'A life well lived'

Scholarship helps students pursue the excellence Dr. Mel Snyder embodied

Snyder photoKelly Colson, right, a senior from Paxton, Neb., majoring in aerospace engineering, is the inaugural recipient of the Professor Melvin H. Snyder Scholarship. She is shown here with Dr. Snyder’s wife, Kay, at the water tunnel in the College of Engineering.


Doug Pringle didn’t take any classes from Melvin Snyder during the time that he attended Wichita State University, but he heard plenty about his reputation as a remarkable teacher and mentor, both during that time and in the following years.

   “He was known as an excellent teacher who cared greatly about his students and his profession. He was highly thought of by his peers. It doesn’t get much better than that,” said Pringle, president and managing trustee of the K.T. Wiedemann Foundation.

    When Dr. Snyder, an aerospace engineer who taught at Wichita State for nearly 50 years, died on Feb. 25, 2012, Pringle informed Dr. Snyder’s family that the Wiedemann Foundation wanted to do something to honor his memory. The family had established the Professor Melvin H. Snyder Scholarship upon his death, so Pringle committed $50,000 from the foundation to support it.

    “Mel had such a fine reputation, such an amazing background, that I really wanted to help pass on his legacy to some students who would possibly go on to make the kind of contributions to aeronautical engineering that he did,” Pringle said.

     Kay Snyder said her husband would have loved that he’s still helping students.

Mel had such a fine reputation, such an amazing background, that I really wanted to help pass on his legacy.

– Doug Pringle

president and managing trustee of the K.T. Wiedemann Foundation

    “He always said one of the most important things in life was to give someone a boost — to help change a life,” she said. “He always wanted to be there for his students. He kept office hours and they knew he would always be there when he said he would be there.”

     It was Kay Snyder who decided that preferential treatment would be given to female applicants for the scholarship, which is designated for those majoring in aerospace engineering.

     “I remember when Mel had his first woman student and he was so happy to see that,” she said. “He was happy to see the advances, the mileposts that women made, and he always championed the cause of women engineers.”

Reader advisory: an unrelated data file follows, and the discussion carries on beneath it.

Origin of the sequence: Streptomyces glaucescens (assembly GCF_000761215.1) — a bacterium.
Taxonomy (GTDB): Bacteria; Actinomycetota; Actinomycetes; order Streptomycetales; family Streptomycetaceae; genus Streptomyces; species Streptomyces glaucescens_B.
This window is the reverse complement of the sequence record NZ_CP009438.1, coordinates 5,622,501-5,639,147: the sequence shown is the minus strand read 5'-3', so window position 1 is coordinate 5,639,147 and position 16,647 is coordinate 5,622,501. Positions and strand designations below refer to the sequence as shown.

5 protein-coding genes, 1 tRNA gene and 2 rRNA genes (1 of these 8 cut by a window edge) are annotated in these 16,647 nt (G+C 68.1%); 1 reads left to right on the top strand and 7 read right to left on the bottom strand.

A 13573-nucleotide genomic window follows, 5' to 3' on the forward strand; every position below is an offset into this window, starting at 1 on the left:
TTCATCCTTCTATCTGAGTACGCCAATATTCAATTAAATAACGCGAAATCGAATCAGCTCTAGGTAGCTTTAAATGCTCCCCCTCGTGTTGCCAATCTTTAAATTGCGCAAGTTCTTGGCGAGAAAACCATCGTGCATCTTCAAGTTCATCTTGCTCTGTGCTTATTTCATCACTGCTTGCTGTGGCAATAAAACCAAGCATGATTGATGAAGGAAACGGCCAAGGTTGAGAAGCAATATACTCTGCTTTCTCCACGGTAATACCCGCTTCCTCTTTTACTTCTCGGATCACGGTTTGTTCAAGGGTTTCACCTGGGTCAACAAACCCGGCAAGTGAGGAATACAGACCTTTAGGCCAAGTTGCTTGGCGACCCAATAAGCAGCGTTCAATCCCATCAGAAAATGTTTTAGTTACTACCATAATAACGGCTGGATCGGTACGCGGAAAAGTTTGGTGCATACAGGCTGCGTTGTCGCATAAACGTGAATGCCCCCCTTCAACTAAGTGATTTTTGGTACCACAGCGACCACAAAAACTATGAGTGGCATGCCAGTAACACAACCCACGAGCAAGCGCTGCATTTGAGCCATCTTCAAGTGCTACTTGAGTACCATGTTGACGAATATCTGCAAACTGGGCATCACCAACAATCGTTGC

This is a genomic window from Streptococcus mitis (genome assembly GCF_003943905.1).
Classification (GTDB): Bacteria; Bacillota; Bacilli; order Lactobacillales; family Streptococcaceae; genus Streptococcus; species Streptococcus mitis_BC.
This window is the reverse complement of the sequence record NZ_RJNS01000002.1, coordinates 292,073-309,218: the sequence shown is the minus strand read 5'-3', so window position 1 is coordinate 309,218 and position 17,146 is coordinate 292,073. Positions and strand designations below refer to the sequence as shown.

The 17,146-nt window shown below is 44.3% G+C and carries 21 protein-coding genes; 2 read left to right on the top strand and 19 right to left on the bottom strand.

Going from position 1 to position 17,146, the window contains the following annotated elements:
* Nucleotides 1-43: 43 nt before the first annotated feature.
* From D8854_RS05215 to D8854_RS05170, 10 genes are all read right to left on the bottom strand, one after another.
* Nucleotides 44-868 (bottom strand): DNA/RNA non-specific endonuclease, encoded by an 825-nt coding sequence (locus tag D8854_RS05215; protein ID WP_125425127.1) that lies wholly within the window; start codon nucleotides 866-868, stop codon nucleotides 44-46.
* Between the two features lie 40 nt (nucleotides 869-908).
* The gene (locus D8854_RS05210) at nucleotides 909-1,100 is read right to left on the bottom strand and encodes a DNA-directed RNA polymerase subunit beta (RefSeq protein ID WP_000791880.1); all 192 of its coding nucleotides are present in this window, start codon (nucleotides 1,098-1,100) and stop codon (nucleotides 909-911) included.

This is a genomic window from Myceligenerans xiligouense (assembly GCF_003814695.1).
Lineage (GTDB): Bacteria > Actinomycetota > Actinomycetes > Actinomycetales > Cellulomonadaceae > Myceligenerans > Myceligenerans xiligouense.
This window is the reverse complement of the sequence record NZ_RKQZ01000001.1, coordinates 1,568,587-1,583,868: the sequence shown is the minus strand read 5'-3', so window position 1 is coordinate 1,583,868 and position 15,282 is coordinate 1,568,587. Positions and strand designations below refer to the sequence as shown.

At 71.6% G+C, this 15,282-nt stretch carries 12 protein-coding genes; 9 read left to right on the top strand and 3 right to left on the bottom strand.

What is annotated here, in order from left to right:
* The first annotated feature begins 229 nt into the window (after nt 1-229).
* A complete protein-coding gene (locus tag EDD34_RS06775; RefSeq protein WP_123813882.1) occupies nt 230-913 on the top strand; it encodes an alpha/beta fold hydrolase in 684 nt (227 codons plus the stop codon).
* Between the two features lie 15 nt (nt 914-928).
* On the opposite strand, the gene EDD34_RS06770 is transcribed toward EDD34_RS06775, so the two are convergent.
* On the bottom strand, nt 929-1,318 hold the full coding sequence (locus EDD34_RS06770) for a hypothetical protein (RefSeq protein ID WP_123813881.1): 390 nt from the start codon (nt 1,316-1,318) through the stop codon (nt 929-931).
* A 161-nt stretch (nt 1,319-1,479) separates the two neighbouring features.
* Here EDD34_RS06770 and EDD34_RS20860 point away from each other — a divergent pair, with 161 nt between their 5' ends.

The first recipient of the scholarship is Kelly Colson, a senior from Paxton, Neb., who will graduate next spring.

    “I’m very thankful for the scholarship,” she said. “Since I was a kid I thought this would be a really cool and challenging area to be in, and the scholarship has helped me so much to be able to pursue it.”

      Dr. Snyder was a professor, researcher and administrator in the department of aeronautical engineering, now aerospace engineering. Through the years his research efforts centered on work on delta wings, agricultural-aircraft design and wind energy conservation systems. He also served as director of the National Institute for Aviation Research’s Center for Basic and Applied Research at WSU.

    He was born on Sept. 22, 1921, in Wilkinsburg, Pa. He earned a bachelor’s degree in mechanical engineering from Carnegie Institute of Technology in 1947; a master’s degree in aeronautical engineering from the University of Wichita in 1950; and his Ph.D. in mechanical/aeronautical engineering from Oklahoma State University in 1967.

    In the midst of his college years from 1943 to 1946, he served in the 9th Air Force. He was an aircraft engineering officer for the P-47 Thunderbolt pursuit aircraft in England, France and Germany, and was engaged in the Battle of Normandy as well as the campaigns of northern France, Rhineland and Central Europe. He was awarded the Croix de Guerre by the French government in 1956.

    Dr. Snyder joined the University of Wichita faculty in 1947, reached the rank of professor in 1957, and served 14 years as chairman of the Aeronautical Engineering Department. He retired in 1997 as professor emeritus of aerospace engineering and director emeritus of the Center for Basic and Applied Research, National Institute for Aviation Research.

   During sabbaticals and summers, Dr. Snyder worked for the von Karman Institute for Fluid Dynamics in Rhode-St-Genese, Belgium, and NASA Langley in Virginia and NASA Lewis in Cleveland, Ohio.

   “His was a life well lived,” Pringle said. “That doesn’t come along that often.”

circle arrow If you would like to establish a scholarship in memory of a loved one or to help a deserving student, please contact Terre Johnson, WSU Foundation vice president for major gifts, at (316) 978-380 or at terre.johnson@wichita.edu.

 
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